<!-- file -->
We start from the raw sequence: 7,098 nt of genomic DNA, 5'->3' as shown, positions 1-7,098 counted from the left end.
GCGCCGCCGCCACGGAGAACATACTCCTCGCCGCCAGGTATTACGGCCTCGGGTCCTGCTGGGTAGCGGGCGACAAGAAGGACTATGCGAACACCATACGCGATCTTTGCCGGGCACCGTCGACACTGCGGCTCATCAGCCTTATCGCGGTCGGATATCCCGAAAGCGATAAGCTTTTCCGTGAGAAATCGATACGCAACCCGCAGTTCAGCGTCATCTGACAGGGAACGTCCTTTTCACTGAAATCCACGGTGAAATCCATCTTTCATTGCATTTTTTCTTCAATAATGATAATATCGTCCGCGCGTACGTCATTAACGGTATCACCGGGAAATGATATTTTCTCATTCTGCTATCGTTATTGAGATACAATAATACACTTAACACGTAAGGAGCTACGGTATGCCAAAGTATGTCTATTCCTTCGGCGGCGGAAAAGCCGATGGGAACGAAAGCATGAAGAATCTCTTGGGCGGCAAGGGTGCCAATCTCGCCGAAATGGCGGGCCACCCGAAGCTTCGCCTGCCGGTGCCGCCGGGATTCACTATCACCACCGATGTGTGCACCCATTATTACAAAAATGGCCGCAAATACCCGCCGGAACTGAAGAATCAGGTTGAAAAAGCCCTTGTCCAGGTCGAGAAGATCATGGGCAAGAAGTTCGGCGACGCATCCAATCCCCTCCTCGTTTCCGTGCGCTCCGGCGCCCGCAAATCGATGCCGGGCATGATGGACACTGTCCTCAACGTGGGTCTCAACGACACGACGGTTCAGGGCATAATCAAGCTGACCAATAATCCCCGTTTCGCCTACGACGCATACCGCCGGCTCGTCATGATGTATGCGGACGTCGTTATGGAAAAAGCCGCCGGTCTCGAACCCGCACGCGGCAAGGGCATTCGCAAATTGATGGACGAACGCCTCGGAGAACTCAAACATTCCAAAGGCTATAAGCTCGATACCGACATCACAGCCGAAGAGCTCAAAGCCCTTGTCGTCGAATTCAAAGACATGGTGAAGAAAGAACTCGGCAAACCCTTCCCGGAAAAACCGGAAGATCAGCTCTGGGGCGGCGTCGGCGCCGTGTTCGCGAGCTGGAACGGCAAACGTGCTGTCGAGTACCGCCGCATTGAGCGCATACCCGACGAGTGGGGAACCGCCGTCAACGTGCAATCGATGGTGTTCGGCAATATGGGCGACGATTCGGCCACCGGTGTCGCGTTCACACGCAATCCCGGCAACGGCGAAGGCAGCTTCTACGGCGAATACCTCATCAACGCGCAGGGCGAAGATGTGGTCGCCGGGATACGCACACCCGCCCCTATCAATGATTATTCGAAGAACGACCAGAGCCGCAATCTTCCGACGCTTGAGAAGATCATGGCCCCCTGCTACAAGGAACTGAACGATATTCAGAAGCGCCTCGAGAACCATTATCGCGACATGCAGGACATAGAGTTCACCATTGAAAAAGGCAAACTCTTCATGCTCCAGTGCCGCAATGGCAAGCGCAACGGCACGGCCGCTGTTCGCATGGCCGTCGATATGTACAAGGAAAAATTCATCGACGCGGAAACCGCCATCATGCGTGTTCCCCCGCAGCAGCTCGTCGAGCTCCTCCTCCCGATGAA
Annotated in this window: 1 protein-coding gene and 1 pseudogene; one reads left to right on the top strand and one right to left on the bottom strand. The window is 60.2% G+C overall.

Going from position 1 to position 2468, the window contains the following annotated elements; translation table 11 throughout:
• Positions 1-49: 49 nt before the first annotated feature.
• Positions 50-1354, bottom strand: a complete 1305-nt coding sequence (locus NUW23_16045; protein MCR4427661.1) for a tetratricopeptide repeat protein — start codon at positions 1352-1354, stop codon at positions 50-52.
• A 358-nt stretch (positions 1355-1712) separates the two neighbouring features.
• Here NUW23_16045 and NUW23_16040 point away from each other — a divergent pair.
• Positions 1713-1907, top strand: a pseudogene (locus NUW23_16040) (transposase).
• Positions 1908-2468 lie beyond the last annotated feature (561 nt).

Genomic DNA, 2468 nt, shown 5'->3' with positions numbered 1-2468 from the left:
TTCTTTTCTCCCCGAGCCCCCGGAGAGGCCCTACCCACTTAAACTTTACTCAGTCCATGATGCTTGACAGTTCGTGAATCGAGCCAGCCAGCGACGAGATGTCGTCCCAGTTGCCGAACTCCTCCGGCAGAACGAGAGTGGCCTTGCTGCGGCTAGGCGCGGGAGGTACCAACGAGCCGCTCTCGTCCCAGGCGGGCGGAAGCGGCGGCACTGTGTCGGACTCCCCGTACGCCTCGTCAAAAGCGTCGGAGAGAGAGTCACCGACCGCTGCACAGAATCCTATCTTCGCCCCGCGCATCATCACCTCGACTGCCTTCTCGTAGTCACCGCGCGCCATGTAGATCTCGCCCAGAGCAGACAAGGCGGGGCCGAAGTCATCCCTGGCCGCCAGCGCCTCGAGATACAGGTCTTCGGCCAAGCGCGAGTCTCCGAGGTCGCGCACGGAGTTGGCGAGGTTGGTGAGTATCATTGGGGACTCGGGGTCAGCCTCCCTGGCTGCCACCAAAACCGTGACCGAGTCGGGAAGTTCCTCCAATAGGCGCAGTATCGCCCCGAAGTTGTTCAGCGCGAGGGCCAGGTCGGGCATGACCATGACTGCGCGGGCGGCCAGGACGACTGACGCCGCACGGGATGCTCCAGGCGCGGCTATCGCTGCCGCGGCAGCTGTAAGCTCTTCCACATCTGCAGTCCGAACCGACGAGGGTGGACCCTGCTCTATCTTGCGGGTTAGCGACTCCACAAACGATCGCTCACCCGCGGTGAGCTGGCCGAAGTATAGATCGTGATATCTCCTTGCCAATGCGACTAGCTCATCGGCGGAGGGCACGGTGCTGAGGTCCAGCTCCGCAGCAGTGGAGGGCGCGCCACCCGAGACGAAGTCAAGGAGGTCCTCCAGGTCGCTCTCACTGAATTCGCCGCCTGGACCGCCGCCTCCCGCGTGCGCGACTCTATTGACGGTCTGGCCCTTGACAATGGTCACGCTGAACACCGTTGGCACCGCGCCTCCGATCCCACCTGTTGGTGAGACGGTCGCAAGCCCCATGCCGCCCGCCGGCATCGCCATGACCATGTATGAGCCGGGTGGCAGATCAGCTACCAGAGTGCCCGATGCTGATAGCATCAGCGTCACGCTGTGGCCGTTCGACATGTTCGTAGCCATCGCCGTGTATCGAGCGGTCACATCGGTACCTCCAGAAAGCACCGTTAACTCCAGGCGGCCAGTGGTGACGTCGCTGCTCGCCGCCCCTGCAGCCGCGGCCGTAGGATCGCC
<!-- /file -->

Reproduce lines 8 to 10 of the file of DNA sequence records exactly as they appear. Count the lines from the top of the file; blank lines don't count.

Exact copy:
• Here NUW23_16045 and NUW23_16040 point away from each other — a divergent pair.
• Positions 1713-1907, top strand: a pseudogene (locus NUW23_16040) (transposase).
• Positions 1908-2468 lie beyond the last annotated feature (561 nt).